Replacing an occupied box on a Warré hive
This is the first time the author has had to take a Warré box out of commission during its occupancy.
The lower glazing bar of a window box had rotted through and the bees had made an upper entrance.
Box 1, heavy with honey, was temporarily set aside on an upturned roof.
Below left: rotted bar. Below right: roof, quilt, top-bar cloth and box 1 removed.
The bees in box 2 were smoked down. Box 2 was removed and placed on a spare floor. Box 1 complete with top-bar cloth (still stuck down) was put back on the hive to retain warmth. Comb connections to the side walls of box 2 were cut with a thin serrated bread-knife. When removing all combs, this is quicker than using a Warré comb knife.
Below left: bees smoked down. Blow right: cutting combs free of walls.
A replacement box was placed on a second spare floor, with both floors placed side-by-side on a sheet. Top-bars were prized out with a hive tool, transferred in order and with the same orientation to the replacement box, and positioned according to the marks left in the rebates by the previous top-bars.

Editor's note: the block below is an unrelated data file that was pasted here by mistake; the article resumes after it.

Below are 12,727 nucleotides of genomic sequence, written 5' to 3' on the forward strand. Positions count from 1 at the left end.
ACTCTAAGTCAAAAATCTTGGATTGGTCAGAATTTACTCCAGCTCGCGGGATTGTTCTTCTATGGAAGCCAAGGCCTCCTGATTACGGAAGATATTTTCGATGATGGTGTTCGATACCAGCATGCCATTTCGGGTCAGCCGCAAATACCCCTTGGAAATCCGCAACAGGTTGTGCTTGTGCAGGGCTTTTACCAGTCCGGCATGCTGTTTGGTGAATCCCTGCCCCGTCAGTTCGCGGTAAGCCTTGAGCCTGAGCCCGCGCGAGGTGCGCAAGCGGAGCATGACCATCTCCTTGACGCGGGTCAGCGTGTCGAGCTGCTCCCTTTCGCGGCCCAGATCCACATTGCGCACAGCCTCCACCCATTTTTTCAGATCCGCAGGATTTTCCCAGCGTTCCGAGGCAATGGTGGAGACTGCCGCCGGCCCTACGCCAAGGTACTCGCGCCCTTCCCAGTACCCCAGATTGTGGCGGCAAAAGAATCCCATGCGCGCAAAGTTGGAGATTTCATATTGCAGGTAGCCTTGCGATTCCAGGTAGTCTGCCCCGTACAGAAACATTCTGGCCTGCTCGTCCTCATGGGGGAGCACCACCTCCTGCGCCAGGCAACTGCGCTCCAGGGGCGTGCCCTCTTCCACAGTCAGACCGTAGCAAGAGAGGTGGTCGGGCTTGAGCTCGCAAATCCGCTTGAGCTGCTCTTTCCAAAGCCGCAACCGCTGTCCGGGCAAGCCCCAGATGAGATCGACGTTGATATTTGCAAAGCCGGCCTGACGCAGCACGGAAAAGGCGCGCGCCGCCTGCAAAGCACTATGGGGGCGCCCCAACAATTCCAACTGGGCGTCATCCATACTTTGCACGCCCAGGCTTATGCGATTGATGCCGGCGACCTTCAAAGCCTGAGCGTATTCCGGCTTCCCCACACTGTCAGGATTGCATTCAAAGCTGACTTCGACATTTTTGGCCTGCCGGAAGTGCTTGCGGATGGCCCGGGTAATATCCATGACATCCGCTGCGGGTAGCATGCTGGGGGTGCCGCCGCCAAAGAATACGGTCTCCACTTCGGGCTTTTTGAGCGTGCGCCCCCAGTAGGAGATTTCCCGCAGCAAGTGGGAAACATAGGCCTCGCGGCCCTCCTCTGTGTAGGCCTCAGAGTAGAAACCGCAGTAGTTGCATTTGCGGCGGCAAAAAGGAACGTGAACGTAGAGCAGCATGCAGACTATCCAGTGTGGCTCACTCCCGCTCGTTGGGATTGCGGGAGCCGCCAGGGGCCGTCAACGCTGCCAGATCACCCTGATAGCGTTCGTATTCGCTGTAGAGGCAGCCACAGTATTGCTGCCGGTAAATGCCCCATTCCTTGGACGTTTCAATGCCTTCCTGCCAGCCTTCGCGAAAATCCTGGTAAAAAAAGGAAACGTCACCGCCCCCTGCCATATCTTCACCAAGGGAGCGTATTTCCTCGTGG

Below left: box 2 next to replacement box. Below right: transfer almost complete.
During transfer, the presence of eggs was verified. There were two unoccupied queen cells in the box and adult drones were present..
Below: comb 2 showing capped drone and worker brood, a few larvae on the periphery of the capped brood, a pollen cell and a small patch of honey.
After transferring all the combs, bees remaining in the old box were brushed onto them with a bird's wing, box 1 temporarily set aside again, box 2 replaced in the correct orientation and box 1 replaced on top of it.
There were two small holes in the top-bar cloth so it was replaced with a new one.
Below left: box 2 replaced; box 1 on the upturned roof. Below right: the hive closed up with the new box in place.
Below: Close-up of holes in the top-bar cloth.
David Heaf's bee index